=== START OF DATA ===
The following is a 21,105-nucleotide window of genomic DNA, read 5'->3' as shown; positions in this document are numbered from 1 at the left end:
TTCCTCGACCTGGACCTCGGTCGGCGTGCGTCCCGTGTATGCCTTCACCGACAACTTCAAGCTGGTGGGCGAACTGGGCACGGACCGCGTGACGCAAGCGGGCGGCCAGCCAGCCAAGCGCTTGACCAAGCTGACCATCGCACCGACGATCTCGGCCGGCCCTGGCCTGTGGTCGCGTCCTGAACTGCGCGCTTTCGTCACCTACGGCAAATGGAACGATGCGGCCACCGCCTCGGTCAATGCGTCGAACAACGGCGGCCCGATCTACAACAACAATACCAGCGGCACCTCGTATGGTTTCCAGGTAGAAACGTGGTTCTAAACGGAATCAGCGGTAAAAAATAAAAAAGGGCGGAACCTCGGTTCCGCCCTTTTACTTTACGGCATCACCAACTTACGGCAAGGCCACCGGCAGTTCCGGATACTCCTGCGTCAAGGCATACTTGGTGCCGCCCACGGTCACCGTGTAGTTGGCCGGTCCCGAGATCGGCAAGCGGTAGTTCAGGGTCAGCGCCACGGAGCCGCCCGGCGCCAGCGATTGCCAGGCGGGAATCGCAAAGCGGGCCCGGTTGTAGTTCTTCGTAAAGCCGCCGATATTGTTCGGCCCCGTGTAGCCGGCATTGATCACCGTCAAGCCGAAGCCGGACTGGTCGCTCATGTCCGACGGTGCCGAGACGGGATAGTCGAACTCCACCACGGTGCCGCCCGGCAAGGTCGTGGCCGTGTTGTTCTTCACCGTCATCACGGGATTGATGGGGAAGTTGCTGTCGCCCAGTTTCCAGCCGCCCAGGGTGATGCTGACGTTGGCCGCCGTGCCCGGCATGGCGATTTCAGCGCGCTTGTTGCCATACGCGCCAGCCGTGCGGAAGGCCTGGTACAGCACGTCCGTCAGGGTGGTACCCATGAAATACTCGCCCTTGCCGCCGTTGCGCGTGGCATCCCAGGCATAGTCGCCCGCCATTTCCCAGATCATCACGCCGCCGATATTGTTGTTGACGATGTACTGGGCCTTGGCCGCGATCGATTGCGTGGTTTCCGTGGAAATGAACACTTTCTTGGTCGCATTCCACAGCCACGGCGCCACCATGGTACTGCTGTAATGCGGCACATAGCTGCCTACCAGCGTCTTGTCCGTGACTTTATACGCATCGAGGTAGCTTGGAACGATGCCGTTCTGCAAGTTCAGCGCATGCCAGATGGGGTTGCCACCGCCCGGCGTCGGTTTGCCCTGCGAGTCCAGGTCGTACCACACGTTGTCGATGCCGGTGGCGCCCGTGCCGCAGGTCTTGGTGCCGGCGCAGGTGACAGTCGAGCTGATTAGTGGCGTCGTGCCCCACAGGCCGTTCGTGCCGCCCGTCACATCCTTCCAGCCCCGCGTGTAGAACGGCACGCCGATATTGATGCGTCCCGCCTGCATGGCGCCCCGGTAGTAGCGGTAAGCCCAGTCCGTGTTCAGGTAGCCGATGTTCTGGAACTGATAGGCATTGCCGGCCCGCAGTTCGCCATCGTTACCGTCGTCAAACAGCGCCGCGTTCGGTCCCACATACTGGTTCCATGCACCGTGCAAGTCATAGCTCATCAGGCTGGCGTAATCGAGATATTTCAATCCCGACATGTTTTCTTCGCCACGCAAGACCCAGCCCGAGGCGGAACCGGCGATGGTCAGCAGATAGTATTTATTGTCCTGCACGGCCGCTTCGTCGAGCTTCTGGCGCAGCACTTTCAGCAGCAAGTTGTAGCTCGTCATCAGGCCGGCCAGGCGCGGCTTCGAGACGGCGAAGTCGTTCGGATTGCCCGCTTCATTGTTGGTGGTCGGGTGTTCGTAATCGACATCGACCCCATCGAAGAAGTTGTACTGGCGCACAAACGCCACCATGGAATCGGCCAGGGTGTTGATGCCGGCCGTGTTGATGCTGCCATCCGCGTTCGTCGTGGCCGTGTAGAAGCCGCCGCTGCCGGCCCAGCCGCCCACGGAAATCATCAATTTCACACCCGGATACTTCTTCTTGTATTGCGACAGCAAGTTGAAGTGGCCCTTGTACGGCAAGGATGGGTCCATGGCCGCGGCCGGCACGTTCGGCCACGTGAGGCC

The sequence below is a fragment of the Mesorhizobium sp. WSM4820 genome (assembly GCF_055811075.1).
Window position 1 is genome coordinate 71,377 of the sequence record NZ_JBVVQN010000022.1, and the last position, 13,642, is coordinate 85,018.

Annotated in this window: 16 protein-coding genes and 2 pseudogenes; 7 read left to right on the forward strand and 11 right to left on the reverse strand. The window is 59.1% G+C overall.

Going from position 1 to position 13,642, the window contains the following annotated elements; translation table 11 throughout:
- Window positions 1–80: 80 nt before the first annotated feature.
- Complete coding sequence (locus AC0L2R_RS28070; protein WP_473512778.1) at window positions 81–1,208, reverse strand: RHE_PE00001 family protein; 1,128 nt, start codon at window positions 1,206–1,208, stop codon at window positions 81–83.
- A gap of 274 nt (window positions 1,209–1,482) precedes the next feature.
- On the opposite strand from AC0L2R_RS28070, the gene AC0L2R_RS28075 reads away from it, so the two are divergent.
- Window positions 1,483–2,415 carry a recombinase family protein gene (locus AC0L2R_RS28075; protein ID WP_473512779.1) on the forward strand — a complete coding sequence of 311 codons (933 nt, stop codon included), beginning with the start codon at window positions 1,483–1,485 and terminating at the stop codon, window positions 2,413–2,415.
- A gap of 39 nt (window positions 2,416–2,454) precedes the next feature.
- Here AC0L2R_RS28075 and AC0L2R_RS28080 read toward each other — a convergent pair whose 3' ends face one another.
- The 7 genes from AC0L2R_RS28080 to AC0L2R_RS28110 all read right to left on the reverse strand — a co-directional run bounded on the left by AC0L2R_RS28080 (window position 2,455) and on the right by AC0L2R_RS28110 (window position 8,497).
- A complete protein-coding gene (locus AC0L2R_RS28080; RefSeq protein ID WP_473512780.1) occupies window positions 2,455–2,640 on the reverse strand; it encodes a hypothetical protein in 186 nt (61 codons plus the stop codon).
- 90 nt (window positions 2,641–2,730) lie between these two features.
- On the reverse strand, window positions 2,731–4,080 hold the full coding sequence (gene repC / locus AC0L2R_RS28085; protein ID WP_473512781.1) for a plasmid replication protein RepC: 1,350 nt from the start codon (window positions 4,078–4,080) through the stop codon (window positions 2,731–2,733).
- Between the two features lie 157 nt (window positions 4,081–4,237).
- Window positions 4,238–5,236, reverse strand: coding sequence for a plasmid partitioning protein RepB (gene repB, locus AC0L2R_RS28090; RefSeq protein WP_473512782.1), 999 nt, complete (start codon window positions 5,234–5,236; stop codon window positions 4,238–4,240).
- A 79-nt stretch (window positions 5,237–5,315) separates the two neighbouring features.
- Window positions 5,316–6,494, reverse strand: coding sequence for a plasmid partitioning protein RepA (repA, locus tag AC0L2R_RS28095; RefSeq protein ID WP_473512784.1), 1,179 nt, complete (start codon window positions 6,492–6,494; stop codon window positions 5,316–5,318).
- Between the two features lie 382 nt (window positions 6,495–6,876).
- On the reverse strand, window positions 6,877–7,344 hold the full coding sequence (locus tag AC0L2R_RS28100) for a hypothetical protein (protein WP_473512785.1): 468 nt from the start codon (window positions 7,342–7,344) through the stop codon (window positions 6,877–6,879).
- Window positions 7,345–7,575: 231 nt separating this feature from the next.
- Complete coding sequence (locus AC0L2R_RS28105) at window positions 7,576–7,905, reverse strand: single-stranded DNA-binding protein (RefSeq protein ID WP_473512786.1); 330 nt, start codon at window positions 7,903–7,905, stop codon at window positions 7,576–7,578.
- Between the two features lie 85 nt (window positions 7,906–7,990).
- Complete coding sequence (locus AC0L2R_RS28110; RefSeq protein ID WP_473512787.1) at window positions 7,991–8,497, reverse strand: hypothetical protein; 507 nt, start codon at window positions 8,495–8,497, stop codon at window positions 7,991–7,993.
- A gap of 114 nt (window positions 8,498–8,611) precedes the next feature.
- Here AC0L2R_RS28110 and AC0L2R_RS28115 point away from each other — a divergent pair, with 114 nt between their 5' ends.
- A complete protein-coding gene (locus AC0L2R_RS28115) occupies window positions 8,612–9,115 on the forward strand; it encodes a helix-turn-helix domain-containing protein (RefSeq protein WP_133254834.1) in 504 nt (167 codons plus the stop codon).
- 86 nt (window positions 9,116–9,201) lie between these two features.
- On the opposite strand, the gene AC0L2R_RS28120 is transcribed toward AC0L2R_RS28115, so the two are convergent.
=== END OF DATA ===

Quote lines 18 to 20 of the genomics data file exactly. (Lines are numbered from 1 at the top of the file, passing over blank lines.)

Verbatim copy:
- Between the two features lie 157 nt (window positions 4,081–4,237).
- Window positions 4,238–5,236, reverse strand: coding sequence for a plasmid partitioning protein RepB (gene repB, locus AC0L2R_RS28090; RefSeq protein WP_473512782.1), 999 nt, complete (start codon window positions 5,234–5,236; stop codon window positions 4,238–4,240).
- A 79-nt stretch (window positions 5,237–5,315) separates the two neighbouring features.